SOMETIMES kids get behind the wheel.
It is not new, because I am sure that many, like myself were allowed to ‘have a go' at driving on private land in our mid-teens.
But it seems to be escalating to worrying proportions, after a revelation from Churchill Car Insurance.
The company recently released information which showed at least one child a week was prosecuted for dangerous driving in 2015with at least 66 minors convicted.
Children under the age of 17, despite not legally old enough even to apply for their driving licence have also been successfully prosecuted for drink and drug driving.
In 2015, at least 12 children were convicted of driving or attempting to drive with an alcohol level over the limit.
And four were prosecuted for driving or attempting to drive and failing to supply a specimen for analysis.
One child under the age of 17 was prosecuted and convicted having been found with drugs in their system.
This offence has only been in force since March 2015 and makes it an offence to drive or attempt to drive with a drug level above a specified limit. Seventeen legal and illegal drugs are covered by the law, including cannabis, cocaine, ecstasy and ketamine.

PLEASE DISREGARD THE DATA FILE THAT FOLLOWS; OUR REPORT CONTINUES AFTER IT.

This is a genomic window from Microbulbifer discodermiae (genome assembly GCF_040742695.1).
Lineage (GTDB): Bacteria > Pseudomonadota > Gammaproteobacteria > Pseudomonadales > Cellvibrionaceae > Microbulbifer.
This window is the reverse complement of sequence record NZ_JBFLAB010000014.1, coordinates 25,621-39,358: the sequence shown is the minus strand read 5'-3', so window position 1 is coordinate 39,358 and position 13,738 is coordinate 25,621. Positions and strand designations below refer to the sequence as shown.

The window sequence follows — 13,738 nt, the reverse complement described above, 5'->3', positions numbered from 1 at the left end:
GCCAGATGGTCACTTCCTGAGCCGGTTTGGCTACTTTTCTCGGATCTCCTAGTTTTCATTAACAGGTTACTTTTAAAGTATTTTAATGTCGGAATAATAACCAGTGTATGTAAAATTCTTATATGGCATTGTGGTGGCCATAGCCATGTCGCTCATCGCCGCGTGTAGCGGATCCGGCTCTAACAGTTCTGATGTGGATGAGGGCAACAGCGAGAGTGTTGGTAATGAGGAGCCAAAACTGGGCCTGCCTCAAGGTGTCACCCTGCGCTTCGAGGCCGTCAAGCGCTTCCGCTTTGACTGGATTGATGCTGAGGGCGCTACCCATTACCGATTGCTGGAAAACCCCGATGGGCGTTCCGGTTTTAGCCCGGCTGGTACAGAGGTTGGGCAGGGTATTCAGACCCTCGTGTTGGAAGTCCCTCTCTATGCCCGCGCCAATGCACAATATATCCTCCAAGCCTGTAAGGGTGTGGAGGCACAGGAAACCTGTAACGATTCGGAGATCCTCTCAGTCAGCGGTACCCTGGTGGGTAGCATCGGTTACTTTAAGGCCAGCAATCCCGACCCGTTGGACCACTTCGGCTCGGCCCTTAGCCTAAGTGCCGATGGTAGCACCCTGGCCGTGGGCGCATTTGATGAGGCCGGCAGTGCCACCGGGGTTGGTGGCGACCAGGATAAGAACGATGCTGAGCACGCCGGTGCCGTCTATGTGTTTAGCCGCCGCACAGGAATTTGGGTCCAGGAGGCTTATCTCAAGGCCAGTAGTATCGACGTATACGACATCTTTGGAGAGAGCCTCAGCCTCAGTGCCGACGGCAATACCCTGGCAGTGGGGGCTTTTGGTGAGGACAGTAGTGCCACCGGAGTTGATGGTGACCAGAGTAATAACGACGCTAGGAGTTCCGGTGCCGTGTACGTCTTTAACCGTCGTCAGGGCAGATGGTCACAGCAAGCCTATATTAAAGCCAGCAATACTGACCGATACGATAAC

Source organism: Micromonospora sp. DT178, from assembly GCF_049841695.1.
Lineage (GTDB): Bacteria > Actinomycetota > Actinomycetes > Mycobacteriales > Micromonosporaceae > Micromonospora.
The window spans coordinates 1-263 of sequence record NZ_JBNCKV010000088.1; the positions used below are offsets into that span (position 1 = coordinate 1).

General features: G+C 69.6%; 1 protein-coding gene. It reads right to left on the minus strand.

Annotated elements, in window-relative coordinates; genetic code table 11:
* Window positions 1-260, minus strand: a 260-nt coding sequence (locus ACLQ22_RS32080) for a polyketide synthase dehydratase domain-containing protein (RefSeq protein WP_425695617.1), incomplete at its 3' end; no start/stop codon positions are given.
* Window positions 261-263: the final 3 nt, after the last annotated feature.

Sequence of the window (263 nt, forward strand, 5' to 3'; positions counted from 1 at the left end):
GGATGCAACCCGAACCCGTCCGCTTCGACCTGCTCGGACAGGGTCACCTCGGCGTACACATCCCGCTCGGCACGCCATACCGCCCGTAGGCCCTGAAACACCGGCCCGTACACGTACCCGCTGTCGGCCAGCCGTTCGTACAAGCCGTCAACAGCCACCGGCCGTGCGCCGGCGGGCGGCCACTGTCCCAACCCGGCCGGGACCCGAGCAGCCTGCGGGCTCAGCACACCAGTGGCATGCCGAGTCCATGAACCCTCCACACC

The grim reality of children getting behind the wheel illegally is reinforced by the conviction of a minor in 2015 for causing death by dangerous driving.
In the past three years, minors have also been convicted of causing death by careless or inconsiderate driving and causing death by driving: unlicensed, disqualified or uninsured drivers' offences.
Churchill's analysis also reveals that hundreds of children under the age of 17 are committing multiple driving offences.
Almost 1,000 under age drivers have been prosecuted more than once for driving offences, with children as young as 12 convicted multiple times.
One child aged 16 has already been prosecuted 15 times for driving offences.
Even if minors drive cars illegally on the road they may still be able to secure a driving licence when they turn 17, much like any other young driver.
Bans for those underage often start from the date of conviction and could actually have expired by the time the offender reaches 17, though endorsements will still be listed on any licence issued.
In the wider view of things these figures may seem low but the fact that a child gets behind the wheel at all on the public highway, meaning no insurance and potential disaster on wheels is a matter that needs urgent attention.